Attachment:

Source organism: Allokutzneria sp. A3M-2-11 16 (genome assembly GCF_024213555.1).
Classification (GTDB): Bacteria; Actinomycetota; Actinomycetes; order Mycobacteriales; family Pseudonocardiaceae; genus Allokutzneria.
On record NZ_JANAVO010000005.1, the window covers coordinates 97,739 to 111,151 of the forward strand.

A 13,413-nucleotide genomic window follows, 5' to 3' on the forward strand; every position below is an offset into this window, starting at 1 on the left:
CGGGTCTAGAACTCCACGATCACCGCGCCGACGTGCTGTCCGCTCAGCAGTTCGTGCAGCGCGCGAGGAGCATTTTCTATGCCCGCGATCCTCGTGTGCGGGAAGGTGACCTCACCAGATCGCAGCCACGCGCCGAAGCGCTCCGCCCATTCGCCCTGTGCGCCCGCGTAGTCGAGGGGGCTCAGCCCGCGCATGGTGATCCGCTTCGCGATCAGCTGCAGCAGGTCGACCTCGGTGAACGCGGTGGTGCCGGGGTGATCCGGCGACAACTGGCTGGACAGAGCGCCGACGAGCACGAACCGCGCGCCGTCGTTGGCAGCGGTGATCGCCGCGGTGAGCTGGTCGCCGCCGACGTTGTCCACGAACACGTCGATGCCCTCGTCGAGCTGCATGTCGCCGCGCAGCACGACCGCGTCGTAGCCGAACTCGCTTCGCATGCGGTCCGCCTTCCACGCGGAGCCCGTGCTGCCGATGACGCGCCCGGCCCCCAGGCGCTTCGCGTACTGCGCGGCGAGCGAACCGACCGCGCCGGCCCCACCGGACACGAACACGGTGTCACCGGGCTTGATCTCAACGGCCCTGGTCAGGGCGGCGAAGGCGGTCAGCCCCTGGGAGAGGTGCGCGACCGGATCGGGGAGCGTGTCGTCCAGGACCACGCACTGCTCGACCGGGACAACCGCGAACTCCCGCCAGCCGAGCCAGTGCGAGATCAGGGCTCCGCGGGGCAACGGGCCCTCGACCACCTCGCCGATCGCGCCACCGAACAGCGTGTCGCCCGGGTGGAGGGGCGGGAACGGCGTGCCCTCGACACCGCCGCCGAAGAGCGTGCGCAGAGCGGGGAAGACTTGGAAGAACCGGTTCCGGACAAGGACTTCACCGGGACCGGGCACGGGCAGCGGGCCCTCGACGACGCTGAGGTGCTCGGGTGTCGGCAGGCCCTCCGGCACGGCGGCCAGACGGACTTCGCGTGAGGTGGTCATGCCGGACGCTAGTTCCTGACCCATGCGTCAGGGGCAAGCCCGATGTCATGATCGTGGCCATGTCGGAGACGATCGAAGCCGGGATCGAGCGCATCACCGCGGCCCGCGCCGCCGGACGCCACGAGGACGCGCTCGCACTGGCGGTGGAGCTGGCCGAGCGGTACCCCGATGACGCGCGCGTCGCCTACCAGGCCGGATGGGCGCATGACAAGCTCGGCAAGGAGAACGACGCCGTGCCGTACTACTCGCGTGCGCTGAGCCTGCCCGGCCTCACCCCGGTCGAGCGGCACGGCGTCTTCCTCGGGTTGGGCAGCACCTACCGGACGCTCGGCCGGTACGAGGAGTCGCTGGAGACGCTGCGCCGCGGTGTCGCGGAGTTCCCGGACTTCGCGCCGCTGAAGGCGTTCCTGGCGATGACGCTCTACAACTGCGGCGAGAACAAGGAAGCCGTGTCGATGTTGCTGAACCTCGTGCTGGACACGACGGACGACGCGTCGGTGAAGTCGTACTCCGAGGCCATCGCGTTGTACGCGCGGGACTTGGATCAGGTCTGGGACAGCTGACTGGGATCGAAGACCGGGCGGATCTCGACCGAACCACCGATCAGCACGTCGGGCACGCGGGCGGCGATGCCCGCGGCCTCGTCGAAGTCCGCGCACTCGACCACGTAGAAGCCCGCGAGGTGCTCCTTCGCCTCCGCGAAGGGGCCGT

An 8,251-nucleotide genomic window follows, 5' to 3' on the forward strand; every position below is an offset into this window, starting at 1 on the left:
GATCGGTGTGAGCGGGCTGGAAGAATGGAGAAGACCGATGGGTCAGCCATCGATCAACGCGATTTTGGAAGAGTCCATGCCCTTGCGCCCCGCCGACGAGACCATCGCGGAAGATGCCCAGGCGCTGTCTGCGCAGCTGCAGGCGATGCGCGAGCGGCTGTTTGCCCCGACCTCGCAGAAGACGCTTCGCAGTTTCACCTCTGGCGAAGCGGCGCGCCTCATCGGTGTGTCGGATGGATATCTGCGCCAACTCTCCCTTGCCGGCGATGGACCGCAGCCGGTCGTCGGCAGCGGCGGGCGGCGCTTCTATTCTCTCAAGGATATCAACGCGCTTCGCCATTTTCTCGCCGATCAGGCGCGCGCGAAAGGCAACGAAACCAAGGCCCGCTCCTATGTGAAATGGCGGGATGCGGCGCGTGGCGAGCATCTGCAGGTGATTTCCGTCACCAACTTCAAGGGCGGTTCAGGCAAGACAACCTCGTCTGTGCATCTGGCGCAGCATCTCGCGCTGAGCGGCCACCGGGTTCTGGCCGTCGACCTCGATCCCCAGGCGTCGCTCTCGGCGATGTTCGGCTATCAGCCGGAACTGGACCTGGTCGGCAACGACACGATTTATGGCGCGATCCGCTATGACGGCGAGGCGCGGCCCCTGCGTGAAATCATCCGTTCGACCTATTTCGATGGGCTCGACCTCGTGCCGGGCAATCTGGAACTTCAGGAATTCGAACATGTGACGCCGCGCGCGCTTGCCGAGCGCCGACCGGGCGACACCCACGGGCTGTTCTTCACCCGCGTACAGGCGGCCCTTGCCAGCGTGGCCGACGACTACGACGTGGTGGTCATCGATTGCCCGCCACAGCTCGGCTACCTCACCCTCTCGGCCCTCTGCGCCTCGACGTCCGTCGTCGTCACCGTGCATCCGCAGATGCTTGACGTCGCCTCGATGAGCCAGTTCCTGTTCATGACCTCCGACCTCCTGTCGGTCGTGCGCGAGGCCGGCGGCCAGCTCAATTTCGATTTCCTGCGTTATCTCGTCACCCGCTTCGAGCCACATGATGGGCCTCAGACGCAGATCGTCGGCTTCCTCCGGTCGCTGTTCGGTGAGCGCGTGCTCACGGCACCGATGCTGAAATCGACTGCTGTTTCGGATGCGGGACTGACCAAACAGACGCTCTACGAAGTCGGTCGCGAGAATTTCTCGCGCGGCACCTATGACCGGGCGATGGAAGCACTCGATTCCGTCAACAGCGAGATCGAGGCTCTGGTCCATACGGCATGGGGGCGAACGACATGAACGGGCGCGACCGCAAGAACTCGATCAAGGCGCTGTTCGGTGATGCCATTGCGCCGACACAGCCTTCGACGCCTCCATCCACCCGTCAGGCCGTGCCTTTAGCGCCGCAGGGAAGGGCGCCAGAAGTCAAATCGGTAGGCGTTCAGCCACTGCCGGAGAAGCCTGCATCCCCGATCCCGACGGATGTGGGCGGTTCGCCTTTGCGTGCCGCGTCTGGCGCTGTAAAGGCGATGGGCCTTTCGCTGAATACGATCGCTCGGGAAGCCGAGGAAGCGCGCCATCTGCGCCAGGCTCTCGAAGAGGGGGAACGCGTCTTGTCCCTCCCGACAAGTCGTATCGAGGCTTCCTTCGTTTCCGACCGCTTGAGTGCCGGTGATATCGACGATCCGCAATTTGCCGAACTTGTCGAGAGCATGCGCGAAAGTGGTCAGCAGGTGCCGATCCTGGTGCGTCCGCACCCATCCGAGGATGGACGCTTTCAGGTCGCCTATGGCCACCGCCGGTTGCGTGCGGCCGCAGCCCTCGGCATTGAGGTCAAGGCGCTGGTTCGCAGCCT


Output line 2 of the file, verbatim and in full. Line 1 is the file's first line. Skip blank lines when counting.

Classification (GTDB): Bacteria; Actinomycetota; Actinomycetes; order Mycobacteriales; family Pseudonocardiaceae; genus Allokutzneria.